What kinds of rock art images have been identified?
American Indians in Arkansas made rock art illustrating a wide variety of subjects. Some are easy to identify and others remain mysterious, though archeologists and anthropologists hope that new studies of these images will help us to understand more about them. The scientific mind delights in setting up neat typologies for everything, but with rock art it is not so easy. At this point in our research, we can provide some general categories of the different subject matter, arrangement of images, and techniques for making rock art.
Categories by Technique
Most pictographs in Arkansas are made with red paint. Black is the second most common color used. White and yellow are rare. Stick-figures or outline drawings are more common than solid "filled-in" figures, though the latter are found at a few of the most important sites.
The same can be said for petroglyphs. Most are pecked as outlines or stick figures, but some create solid figures by pecking or abrading "between the lines" to make the whole image. A few have pigment added.
Categories by Subject Matter
In general, we might break down the subject according to whether it is representational, geometric, or abstract, but these distinctions did not necessarily have much importance in the cultures that made the rock art. Representational would simply mean that the art resembles something we can recognize: it is either a naturalistic or a somewhat stylized image of a person, animal, plant, or other object from nature (for example, the sun), or perhaps an object manufactured by people, an artifact such as an arrow, a mask, or a mace. Arkansas has examples of all these. However, even though they are naturalistic in appearance, they might still have mythological or other symbolic meaning. The sun, for instance, could be a fertility symbol, and a mace (a ceremonial axe) was an important element in the religious iconography of late prehistory and a symbol of elite religious and political roles.
Geometric rock art includes designs based on the simple geometric shapes: circles, dots, lines, squares, triangles, diamonds, and so on. If we just count up the number of individual rock art elements in the state of Arkansas, geometrics are the most numerous category. Some geometric motifs are simple, but others are quite complex: patterns of repeating nested diamonds or triangles, for example, that look very much like the designs in woven basketry.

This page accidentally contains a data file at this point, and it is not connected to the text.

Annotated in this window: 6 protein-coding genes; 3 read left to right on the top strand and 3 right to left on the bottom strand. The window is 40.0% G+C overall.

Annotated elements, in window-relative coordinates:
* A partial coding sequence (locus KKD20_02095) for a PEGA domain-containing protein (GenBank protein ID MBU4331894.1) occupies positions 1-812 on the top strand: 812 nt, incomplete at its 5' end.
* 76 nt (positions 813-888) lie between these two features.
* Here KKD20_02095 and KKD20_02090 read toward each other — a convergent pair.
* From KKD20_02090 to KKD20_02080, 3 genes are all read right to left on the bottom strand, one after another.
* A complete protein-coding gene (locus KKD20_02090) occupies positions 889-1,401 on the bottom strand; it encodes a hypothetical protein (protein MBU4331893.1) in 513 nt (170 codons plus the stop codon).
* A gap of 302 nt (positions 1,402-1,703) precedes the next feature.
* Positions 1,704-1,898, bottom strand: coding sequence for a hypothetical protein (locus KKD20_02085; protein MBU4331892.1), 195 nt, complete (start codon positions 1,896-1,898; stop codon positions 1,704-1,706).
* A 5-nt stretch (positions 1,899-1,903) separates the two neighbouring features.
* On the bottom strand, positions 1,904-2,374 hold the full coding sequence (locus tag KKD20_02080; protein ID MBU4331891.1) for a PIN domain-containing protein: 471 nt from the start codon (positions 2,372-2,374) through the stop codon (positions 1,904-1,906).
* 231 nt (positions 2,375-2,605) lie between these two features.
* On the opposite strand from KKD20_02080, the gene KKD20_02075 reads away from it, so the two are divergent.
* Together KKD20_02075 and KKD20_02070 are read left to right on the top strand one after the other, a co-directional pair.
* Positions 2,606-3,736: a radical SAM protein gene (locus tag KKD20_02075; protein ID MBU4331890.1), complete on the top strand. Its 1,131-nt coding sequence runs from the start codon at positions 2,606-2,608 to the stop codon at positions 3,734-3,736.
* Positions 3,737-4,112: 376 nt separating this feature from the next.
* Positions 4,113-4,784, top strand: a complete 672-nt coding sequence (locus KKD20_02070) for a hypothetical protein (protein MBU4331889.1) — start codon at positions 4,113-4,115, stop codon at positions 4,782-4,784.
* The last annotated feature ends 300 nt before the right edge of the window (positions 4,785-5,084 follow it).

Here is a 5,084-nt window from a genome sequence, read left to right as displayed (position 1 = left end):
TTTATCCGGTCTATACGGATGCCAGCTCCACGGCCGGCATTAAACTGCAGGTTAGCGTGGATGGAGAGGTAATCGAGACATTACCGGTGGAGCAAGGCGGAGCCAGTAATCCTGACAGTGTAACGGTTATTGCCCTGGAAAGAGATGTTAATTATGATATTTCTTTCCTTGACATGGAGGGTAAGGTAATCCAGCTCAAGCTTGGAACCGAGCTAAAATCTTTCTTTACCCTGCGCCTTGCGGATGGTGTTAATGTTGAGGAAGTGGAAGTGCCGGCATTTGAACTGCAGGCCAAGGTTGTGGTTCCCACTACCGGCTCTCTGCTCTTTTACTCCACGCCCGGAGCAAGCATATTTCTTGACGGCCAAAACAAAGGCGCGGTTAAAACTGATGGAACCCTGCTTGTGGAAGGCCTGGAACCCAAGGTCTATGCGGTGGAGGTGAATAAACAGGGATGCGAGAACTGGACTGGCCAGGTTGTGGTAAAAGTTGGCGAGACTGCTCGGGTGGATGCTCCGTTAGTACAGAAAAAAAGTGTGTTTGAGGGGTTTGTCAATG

The abstract category is the most enigmatic of all. These images are not representational (or at least, we cannot recognize them as such), but too amorphous and irregular to be described according to familiar geometric shapes.
Categories by Arrangement
Another way to classify rock art is according to its immediate artistic context; in other words, its relationship to other rock art. Some images are isolated, some occur in panels (two or more images meant to be seen together), and some panels form a scene (where the images relate to one another as in a narrative). Defining an isolated image can be surprisingly difficult. If there is only one image at a site, there is no problem. But suppose there are three or four images at one site. How close together do they have to be before we consider them a panel? Let's say there are several images at one site, but separated from each other, in different parts of the cave. For all we know, they weren't even created in the same century. On the other hand, one person could have added his image a hundred years later in direct response to an earlier image, knowing that the site was "a place for making art," and adding his own bit to "the story" told at the cave. Is that a panel? The fact is, unless we are talking about dark zone caves, where artificial light has to be brought in (and we have not yet discovered any dark zone rock art in Arkansas) we don't know how big the "screen" was for viewing rock art.